Pegi Vail is an anthropologist and filmmaker who recently screened her film, Gringo Trails, at Three Camel Lodge. This intrepid traveler has been all over the world, but this was her first visit to Mongolia.

We spoke with Pegi upon her return to New York and here’s what she had to say about her first visit to Mongolia, as well as her fascinating film.Mongolia horses

Question: What inspired you to make the film?

Answer : I was looking into backpacker culture when we first started filming in 1999 but there was a long time between when we began filming and when we picked it up again. The number of tourists had risen so much and the film changed direction…it was more about the cultural and environmental impact now.

 

Question: What significance do the different destinations play?

Answer : As a longtime backpacker, traveler, and anthropologist, we looked at different stages of tourism and globalism. I had been to Thailand (which serves as the cautionary tale), Bolivia is in the middle stage of tourism since it’s still mostly backpackers and independent travelers, and Mali is experiencing the emergence of tourism. Then there is Bhutan, with growing tourism and controls.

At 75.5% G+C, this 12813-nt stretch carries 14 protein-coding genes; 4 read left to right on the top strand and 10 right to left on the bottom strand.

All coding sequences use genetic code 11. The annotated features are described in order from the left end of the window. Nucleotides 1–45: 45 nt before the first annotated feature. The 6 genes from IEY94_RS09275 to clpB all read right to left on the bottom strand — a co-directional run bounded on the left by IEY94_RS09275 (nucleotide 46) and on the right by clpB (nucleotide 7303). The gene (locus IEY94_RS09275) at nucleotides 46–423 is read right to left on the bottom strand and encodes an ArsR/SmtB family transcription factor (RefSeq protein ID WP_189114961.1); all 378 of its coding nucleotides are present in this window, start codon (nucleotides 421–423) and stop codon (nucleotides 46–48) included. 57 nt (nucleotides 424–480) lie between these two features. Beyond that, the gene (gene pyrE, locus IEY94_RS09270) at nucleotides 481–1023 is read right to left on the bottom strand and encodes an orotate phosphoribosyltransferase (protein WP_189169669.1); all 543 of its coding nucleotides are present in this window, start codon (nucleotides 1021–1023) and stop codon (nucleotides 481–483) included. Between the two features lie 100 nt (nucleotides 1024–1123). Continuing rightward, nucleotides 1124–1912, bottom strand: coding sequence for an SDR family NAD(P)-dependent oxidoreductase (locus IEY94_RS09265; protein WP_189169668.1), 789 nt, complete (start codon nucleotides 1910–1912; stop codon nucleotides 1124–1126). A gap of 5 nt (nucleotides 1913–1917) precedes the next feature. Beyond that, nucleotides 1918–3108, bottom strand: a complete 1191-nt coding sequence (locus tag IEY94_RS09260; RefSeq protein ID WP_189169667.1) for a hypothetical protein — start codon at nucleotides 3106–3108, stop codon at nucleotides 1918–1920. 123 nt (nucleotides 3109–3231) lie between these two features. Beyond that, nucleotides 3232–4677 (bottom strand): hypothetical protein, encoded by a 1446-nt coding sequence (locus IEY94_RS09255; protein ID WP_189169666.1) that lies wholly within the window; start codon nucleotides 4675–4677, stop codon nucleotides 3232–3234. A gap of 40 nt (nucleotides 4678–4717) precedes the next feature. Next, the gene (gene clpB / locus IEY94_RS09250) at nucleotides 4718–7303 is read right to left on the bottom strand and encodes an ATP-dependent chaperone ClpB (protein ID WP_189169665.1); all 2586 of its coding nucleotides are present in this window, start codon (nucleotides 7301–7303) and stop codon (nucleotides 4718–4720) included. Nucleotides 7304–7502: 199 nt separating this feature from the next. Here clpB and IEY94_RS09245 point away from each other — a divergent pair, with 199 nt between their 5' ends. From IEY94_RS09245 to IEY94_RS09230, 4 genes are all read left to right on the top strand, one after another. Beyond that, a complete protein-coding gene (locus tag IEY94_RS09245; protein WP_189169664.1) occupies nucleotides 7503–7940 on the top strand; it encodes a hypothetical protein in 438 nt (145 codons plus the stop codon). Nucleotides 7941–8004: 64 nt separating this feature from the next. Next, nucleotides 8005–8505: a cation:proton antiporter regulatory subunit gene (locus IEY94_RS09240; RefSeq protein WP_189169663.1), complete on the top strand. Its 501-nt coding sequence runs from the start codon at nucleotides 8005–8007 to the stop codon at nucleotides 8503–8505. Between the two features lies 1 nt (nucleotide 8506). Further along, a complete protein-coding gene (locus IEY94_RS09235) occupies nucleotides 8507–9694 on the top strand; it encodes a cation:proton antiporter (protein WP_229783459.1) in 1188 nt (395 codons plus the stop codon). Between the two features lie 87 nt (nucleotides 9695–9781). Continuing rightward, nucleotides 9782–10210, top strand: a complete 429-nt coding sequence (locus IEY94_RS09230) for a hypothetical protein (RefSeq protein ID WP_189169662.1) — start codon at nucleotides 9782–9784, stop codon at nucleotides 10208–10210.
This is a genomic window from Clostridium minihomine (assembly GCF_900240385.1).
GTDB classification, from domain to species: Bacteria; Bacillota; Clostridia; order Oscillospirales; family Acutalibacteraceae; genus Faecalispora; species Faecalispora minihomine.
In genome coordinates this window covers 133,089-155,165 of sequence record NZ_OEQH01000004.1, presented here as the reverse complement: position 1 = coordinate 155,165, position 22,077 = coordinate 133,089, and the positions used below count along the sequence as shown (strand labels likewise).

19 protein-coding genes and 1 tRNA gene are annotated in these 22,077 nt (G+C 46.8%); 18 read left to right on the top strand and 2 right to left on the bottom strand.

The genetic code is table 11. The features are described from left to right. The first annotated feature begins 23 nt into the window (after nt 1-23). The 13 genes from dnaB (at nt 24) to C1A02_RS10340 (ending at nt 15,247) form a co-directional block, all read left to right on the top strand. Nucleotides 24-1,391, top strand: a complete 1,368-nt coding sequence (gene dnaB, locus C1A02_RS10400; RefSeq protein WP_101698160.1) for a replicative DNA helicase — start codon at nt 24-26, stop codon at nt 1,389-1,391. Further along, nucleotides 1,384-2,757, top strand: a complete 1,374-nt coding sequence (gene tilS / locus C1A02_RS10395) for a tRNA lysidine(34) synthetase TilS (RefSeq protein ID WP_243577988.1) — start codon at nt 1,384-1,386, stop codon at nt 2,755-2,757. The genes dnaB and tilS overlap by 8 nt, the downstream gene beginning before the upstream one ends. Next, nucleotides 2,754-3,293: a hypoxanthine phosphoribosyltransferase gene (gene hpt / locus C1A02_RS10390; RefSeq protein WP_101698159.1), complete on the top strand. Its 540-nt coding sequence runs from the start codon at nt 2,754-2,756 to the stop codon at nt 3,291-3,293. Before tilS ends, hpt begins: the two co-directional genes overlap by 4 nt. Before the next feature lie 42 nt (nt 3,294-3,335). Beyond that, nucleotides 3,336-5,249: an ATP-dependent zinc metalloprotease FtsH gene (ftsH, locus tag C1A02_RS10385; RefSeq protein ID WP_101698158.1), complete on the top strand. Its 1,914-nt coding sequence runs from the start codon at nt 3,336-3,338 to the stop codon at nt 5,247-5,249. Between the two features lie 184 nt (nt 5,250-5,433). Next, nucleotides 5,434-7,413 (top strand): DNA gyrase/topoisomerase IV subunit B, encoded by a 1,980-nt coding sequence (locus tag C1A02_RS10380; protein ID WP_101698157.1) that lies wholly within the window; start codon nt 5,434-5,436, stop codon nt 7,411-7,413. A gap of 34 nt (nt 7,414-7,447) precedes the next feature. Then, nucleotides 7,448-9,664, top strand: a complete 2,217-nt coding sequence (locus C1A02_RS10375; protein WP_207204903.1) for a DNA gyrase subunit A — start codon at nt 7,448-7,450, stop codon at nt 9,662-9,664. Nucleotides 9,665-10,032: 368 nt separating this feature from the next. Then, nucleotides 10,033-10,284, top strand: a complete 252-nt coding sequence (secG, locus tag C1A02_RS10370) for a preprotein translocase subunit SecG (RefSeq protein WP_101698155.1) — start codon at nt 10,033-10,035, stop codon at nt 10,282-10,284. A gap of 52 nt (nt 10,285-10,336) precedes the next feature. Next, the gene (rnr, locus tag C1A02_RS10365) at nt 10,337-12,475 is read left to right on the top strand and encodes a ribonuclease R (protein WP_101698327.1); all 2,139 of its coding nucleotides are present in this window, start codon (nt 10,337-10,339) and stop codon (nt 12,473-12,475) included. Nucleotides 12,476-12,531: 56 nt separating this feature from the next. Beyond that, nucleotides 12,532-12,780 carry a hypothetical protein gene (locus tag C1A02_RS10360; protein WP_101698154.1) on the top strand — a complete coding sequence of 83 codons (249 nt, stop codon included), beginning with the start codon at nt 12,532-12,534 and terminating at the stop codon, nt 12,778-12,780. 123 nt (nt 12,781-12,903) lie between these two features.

Question: Though it’s not featured in the film, where do you see Mongolia on this scale?

Answer: Mongolia is similar to Bolivia. There is tourism, but it’s mostly independent still. There are definitely pitfalls to avoid to protect it.

Question: What did you think of your first visit to Mongolia this summer?

Answer: My husband and I hardly ever travel in an organized way but we really enjoyed it. Perhaps the most memorable experience was milking the mares and drinking vodka with a herder family near the Lodge. It’s those cultural encounters – that’s what makes travel wonderful.

Question: What’s next for the film?

Answer: We’ve screened it around the world over 100 times but I’d like to do more. I want people to see it and be aware of the impact but know that they can still travel.

Watch the trailer, buy the film, or learn more here.